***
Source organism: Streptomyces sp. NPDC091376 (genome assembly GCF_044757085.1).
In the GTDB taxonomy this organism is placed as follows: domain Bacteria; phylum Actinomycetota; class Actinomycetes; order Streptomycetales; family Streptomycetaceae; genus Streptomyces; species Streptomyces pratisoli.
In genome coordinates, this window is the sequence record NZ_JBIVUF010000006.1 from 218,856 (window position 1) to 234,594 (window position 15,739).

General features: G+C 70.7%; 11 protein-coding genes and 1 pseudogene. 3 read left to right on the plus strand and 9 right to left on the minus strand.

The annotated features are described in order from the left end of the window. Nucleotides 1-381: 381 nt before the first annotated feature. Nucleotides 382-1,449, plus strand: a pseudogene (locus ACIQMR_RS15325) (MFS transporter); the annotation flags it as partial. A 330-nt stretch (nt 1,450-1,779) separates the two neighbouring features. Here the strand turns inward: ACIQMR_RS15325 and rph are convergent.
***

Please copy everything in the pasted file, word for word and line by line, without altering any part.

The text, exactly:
Source organism: Streptomyces sp. NPDC091376 (genome assembly GCF_044757085.1).
In the GTDB taxonomy this organism is placed as follows: domain Bacteria; phylum Actinomycetota; class Actinomycetes; order Streptomycetales; family Streptomycetaceae; genus Streptomyces; species Streptomyces pratisoli.
In genome coordinates, this window is the sequence record NZ_JBIVUF010000006.1 from 218,856 (window position 1) to 234,594 (window position 15,739).

General features: G+C 70.7%; 11 protein-coding genes and 1 pseudogene. 3 read left to right on the plus strand and 9 right to left on the minus strand.

The annotated features are described in order from the left end of the window. Nucleotides 1-381: 381 nt before the first annotated feature. Nucleotides 382-1,449, plus strand: a pseudogene (locus ACIQMR_RS15325) (MFS transporter); the annotation flags it as partial. A 330-nt stretch (nt 1,450-1,779) separates the two neighbouring features. Here the strand turns inward: ACIQMR_RS15325 and rph are convergent.